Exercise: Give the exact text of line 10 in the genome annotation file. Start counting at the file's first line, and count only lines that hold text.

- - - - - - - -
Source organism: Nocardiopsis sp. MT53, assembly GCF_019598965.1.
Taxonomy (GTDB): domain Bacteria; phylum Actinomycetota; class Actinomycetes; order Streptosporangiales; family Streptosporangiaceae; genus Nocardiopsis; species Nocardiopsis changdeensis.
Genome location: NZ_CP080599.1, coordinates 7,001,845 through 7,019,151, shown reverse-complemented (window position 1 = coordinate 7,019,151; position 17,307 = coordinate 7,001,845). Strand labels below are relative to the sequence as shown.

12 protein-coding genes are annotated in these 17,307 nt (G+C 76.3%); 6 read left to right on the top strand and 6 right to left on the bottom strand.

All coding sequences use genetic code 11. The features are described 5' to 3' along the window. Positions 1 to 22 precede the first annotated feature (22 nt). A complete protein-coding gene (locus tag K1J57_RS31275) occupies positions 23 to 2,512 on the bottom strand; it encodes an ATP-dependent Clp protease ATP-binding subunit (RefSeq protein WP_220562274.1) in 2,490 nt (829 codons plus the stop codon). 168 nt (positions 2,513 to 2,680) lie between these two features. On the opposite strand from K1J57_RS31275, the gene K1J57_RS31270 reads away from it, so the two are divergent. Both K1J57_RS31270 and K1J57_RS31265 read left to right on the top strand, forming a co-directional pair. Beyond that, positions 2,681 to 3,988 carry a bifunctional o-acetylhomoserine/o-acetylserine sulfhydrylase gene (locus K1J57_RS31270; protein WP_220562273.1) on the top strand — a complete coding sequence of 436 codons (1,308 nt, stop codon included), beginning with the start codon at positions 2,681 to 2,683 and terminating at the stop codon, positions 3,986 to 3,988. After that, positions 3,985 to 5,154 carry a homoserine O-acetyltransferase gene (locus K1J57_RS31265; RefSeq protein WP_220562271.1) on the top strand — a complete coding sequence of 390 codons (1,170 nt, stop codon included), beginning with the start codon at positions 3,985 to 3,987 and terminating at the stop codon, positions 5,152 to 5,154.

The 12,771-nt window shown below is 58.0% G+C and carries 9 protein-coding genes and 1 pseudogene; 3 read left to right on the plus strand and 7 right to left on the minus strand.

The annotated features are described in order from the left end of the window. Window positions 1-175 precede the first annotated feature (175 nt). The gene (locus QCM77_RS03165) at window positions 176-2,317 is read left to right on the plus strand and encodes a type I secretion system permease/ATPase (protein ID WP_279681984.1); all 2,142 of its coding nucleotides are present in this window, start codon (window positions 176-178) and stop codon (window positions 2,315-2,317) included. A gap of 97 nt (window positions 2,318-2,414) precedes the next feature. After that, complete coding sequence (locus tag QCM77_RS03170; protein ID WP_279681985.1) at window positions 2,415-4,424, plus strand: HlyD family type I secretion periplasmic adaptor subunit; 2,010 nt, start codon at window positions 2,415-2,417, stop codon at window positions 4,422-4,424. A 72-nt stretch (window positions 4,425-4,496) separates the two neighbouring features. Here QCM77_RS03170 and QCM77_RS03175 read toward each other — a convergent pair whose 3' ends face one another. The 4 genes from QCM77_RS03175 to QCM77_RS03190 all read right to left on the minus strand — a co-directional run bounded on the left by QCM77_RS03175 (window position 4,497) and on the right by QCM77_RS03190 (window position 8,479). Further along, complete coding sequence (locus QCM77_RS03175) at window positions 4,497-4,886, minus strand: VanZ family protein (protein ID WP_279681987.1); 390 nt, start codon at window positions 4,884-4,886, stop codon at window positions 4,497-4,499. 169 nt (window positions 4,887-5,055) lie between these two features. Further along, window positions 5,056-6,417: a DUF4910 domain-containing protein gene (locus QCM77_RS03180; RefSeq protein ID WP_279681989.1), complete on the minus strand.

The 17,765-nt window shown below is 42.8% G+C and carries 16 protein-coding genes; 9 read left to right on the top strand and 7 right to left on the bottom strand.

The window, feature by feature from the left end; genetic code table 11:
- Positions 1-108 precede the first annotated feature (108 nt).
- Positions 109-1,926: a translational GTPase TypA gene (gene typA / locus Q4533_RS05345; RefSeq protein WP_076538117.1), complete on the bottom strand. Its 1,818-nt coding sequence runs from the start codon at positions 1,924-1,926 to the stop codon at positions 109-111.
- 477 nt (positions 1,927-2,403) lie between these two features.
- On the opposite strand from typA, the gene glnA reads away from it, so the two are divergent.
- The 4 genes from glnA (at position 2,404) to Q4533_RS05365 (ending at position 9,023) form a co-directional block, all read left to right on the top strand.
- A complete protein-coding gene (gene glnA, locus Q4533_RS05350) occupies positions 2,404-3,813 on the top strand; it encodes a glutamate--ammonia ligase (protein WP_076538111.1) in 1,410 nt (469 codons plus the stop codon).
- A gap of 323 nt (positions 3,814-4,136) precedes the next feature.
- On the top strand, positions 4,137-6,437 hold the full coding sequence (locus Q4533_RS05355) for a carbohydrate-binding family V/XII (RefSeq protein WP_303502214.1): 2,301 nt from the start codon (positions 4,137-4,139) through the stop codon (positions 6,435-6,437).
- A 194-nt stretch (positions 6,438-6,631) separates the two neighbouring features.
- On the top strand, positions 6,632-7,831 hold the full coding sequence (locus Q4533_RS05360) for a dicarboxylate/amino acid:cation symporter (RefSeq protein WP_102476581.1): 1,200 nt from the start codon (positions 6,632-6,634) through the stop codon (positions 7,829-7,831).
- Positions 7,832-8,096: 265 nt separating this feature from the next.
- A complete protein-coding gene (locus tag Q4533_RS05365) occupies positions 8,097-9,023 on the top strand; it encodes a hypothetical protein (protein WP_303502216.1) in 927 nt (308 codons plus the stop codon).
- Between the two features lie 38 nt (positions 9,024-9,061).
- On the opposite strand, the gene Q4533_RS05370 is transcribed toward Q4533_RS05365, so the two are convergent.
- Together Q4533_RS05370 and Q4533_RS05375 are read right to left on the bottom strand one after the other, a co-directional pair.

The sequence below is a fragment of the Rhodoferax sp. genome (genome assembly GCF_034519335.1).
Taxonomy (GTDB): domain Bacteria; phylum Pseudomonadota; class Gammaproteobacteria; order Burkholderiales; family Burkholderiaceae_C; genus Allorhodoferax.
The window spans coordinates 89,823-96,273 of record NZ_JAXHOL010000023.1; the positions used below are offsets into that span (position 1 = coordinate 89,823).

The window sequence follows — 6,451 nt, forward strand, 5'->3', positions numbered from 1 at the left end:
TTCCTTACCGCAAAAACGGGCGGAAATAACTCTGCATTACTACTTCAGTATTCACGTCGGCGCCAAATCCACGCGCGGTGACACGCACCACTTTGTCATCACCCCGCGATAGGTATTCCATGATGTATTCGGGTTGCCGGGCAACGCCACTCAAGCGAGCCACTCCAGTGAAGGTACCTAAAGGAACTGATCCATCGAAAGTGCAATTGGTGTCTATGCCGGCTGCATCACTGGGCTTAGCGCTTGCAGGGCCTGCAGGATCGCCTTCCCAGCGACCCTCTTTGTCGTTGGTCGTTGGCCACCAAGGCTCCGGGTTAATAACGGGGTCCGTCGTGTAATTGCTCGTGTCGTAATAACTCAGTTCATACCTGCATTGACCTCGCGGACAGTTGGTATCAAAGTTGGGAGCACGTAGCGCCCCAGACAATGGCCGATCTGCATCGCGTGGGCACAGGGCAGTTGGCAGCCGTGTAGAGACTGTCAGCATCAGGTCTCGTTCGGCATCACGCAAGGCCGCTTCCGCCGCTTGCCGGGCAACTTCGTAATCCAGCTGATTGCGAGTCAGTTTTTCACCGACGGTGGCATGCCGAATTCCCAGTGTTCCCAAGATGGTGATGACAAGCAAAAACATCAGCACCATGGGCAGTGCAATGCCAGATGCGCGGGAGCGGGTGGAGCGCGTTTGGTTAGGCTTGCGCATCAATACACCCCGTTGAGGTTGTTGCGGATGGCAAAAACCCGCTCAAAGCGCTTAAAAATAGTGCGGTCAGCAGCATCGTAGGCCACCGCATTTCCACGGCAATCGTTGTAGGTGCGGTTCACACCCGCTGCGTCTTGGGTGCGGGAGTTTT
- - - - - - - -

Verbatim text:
- Positions 1-108 precede the first annotated feature (108 nt).